Defendant was convicted of second degree armed robbery (Pen.Code, §§ 211, 12022.5, subd. (a)) and two prior serious felony conviction allegations (Pen.Code, § 1170.12) were found to be true.   The trial court sentenced defendant to 25 years to life.   The trial court stayed a four-year personal firearm use enhancement and indicated it had no discretion to strike the prior serious felony conviction allegations.   Defendant appealed.   We affirmed the conviction, but ordered the trial court to impose a consecutive unstayed term for the personal firearm use enhancement.   We remanded the matter to the trial court for exercise of its discretion to strike one or more prior serious felony conviction allegations.   After a hearing, the trial court refused to strike any prior serious felony conviction allegations.   The trial court, however, failed to vacate the stay of the personal firearm use enhancement as we had ordered.   Later, in response to a letter from the Department of Corrections, the trial court dismissed the personal firearm use enhancement.   Defendant appealed again, contending the trial court had abused its discretion by refusing to strike and seeking additional presentence credit.   We asked the parties to brief the trial court's failure to vacate the stay of the personal firearm use enhancement.   In response to our request, defendant contends the recent repeal of Penal Code section 1170.1, former subdivision (h) revests trial courts with the discretion to strike personal firearm use enhancements and he is entitled to the benefit of this discretion.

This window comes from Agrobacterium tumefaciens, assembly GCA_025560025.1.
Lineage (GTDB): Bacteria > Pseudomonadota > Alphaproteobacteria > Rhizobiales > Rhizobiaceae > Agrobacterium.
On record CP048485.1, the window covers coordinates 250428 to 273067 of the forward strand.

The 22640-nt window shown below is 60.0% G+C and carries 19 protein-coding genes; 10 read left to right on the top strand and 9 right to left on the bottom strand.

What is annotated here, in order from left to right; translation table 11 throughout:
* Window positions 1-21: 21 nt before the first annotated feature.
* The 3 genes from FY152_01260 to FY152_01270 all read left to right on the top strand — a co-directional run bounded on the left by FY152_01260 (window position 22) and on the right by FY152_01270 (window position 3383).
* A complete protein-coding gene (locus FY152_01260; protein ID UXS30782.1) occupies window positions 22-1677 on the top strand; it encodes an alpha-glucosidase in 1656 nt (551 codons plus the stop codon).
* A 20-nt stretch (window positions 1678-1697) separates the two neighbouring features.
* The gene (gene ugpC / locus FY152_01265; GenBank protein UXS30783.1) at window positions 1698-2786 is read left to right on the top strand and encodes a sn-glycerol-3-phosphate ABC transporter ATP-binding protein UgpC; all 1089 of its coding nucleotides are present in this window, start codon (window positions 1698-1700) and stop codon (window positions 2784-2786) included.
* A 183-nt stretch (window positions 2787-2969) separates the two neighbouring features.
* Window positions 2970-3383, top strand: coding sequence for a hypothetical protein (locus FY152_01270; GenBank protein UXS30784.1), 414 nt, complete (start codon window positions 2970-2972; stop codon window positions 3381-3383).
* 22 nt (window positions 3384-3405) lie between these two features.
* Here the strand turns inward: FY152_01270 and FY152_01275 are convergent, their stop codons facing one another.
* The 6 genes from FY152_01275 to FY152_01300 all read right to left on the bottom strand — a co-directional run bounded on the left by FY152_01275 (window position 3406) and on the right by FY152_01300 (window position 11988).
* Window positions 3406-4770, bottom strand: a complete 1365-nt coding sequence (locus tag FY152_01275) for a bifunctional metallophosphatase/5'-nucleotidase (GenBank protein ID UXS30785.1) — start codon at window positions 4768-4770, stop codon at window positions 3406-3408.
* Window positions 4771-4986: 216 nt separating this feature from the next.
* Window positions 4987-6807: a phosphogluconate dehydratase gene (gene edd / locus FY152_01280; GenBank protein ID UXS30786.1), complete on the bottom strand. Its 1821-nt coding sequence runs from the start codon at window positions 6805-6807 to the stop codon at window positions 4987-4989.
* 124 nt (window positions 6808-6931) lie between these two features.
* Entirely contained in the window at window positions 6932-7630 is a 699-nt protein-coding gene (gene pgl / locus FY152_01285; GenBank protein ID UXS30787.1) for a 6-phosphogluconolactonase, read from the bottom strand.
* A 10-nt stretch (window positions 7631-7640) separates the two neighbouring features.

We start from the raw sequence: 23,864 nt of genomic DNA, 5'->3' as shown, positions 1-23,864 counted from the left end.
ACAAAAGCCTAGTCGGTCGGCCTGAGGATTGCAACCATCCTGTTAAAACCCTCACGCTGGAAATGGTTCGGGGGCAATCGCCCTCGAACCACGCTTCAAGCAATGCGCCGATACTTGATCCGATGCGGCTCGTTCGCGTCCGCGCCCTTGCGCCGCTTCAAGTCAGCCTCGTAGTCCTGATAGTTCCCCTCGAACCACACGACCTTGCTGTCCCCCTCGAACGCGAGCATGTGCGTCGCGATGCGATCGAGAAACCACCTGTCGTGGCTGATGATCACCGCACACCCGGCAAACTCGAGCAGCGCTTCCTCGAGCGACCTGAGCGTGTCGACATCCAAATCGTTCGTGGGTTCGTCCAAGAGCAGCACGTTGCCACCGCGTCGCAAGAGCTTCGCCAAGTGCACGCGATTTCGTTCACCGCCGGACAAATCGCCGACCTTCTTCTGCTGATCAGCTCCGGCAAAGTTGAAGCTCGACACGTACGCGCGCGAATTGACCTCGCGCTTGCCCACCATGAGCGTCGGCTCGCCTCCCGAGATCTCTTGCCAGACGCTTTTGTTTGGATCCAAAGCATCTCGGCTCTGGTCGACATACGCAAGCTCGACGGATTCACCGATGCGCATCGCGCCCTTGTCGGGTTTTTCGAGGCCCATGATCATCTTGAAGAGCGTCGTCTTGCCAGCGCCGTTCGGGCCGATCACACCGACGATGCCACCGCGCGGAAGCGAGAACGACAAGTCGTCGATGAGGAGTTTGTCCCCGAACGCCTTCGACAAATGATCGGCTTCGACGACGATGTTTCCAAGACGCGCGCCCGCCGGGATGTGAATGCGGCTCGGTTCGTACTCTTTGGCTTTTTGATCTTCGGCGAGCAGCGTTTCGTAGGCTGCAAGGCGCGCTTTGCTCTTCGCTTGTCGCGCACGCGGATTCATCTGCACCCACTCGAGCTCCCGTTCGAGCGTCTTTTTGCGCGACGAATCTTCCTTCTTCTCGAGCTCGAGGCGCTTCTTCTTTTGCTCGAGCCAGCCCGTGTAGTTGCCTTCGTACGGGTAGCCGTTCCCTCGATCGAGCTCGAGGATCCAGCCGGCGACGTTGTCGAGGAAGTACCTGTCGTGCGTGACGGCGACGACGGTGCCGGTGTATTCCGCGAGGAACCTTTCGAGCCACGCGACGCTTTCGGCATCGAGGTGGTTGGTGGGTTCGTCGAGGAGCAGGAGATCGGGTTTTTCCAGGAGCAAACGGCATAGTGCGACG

DISCUSSION

I. Discretion to Strike Firearm Use Enhancement

 We are called on to determine whether the Legislature intended to revest trial courts with discretion to strike the punishment for personal firearm use enhancements pursuant to Penal Code section 1385, when it repealed former subdivision (h) of Penal Code section 1170.1.   In the discernment of the legislative intent, we are guided by well-established principles.  “ ‘The fundamental purpose of statutory construction is to ascertain the intent of the lawmakers so as to effectuate the purpose of the law.  [Citations.]  In order to determine this intent, we begin by examining the language of the statute.  [Citations.]  But “[i]t is a settled principle of statutory interpretation that language of a statute should not be given a literal meaning if doing so would result in absurd consequences which the Legislature did not intend.”  [Citations.]  Thus, “[t]he intent prevails over the letter, and the letter will, if possible, be so read as to conform to the spirit of the act.”  [Citation.]  Finally, we do not construe statutes in isolation, but rather read every statute “with reference to the entire scheme of law of which it is part so that the whole may be harmonized and retain effectiveness.”  [Citation.]’ ”  (People v. Thomas, supra, 4 Cal.4th at p. 210, 14 Cal.Rptr.2d 174, 841 P.2d 159.)